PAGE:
USA v. Luis Lara


Opinion issued by court as to Appellant Luis Lara. Decision: Affirmed. Opinion type: Non-Published. Opinion method: Per Curiam.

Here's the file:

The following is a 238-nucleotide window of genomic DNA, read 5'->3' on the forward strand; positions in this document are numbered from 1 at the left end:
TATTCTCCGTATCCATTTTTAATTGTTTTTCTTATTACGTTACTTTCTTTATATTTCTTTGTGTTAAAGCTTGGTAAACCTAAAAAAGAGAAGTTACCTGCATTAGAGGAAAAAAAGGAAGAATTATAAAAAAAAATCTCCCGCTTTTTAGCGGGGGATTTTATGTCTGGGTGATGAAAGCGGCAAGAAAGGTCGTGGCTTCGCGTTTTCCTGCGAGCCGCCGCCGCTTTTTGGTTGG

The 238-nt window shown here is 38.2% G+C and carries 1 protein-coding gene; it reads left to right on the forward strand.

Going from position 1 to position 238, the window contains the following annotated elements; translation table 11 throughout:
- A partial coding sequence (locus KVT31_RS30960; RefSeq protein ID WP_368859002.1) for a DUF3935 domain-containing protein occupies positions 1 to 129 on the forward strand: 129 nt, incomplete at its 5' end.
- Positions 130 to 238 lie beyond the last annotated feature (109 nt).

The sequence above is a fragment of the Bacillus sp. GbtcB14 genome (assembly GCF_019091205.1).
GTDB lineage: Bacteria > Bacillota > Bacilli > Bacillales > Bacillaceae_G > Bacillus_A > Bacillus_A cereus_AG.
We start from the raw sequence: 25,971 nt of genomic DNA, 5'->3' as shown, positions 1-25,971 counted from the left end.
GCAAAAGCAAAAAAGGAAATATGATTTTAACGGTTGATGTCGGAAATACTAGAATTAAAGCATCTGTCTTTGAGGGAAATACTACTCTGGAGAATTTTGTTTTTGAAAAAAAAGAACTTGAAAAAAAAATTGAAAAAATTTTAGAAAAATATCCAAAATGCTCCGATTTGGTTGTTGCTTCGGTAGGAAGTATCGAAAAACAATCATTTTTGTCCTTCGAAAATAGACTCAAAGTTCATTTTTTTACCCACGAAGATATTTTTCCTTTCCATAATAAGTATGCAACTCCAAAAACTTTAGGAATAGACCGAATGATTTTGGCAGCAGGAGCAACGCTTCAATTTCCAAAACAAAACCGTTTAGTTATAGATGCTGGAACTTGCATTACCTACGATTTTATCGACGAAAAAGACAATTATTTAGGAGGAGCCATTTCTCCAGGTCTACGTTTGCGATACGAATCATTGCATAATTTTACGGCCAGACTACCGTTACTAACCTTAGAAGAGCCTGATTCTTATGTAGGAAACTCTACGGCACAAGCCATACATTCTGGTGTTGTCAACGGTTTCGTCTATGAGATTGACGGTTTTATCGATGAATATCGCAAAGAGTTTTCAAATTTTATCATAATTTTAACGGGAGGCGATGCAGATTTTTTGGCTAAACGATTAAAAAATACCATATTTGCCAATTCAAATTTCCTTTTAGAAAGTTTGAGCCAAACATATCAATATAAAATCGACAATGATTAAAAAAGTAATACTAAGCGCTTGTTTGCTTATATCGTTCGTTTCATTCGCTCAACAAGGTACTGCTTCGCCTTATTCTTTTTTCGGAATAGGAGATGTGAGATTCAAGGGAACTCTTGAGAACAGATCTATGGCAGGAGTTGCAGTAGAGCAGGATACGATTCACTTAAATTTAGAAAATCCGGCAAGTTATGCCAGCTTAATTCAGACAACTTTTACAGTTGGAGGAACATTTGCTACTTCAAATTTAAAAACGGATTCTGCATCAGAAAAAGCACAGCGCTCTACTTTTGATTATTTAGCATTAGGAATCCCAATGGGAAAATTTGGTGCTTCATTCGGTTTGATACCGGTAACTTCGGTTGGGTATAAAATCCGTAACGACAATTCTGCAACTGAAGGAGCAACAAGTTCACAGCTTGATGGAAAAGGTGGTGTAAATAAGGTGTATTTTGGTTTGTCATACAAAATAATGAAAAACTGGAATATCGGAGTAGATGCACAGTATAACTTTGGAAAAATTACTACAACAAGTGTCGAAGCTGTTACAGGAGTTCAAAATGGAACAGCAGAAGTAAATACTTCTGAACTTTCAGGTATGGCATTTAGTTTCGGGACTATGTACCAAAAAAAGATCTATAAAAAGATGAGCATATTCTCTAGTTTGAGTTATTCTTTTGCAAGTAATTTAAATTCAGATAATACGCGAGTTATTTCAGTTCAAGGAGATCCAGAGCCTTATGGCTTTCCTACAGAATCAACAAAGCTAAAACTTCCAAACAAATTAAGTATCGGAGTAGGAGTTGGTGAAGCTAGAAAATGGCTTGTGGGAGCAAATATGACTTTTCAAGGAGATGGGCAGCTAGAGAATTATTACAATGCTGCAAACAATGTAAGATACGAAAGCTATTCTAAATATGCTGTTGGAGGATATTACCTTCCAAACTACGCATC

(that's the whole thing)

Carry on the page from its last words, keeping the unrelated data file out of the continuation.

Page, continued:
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Case: 13-12575 Date Filed: 07/18/2014 Page: 1 of 3 [DO NOT PUBLISH] IN THE UNITED STATES COURT OF APPEALS FOR THE ELEVENTH CIRCUIT ________________________ No. 13-12575 Non-Argument Calendar ________________________ D.C. Docket No. 1:12-cr-20857-KMW-1 UNITED STATES OF AMERICA, Plaintiff-Appellee, versus LUIS LARA, Defendant-Appellant. ________________________ Appeal from the United States District Court for the Southern District of Florida ________________________ (July 18, 2014) Before TJOFLAT, WILSON and PRYOR, Circuit Judges. PER CURIAM: Case: 13-12575 Date Filed: 07/18/2014 Page: 2 of 3 Luis Lara appeals his sentence of 72 months of imprisonment for possessing child pornography. See 18 U.S.C. § 2252(a)(4)(B), (b)(2). Lara argues that his sentence is unreasonable. We affirm. Lara’s sentence is procedurally reasonable. Lara argues that the district court failed to consider the statutory sentencing factors, but the district court specifically stated that it considered those factors. See 18 U.S.C. § 3553(a). The district court explained that it selected a sentence that would address the “horrible” nature of Lara’s offense; the long-lasting negative repercussions to the victims and their families; his dishonesty with investigators during a polygraph examination; and his false assertion that he had complied fully with the law when he earlier had admitted to investigators that he entered a fraudulent marriage to remain in the United States. The record establishes that the district court had a “reasoned basis for exercising [its] own legal decisionmaking authority.” United States v. Agbai, 497 F.3d 1226, 1230 (11th Cir. 2007) (internal quotation marks omitted). Lara’s sentence of 72 months of imprisonment is also substantively reasonable. Although the district court stated initially that Lara had an advisory guideline range between 63 and 78 months of imprisonment, the district court corrected that misstatement and explained that it had varied downward 25 months from the low end of Lara’s guideline range of 97 to 121 months of imprisonment. The district court reasonably determined that Lara’s possession of 600 or more 2 Case: 13-12575 Date Filed: 07/18/2014 Page: 3 of 3 images of child pornography, which included 75 videos, some of which portrayed sadistic and masochistic abuse, warranted a sentence of 72 months of imprisonment. Lara argues that the district court failed to give adequate weight to his otherwise clean criminal record, his acceptance of responsibility, and his cooperation with the government, but the weight assigned to any particular sentencing factor rests within the sound discretion of the district court. See United States v. Irey, 612 F.3d 1160, 1190 (11th Cir. 2010) (en banc). The district court imposed a sentence below the advisory guideline range and far below Lara’s maximum statutory term of imprisonment of 120 months. See United States v. Gonzalez, 550 F.3d 1319, 1324 (11th Cir. 2008). We cannot say that the district court “commit[ted] a clear error of judgment” by refusing to vary downward further, see Irey, 612 F.3d at 1189, particularly when Lara requested a sentence “anywhere within the guidelines.” We AFFIRM Lara’s sentence. 3

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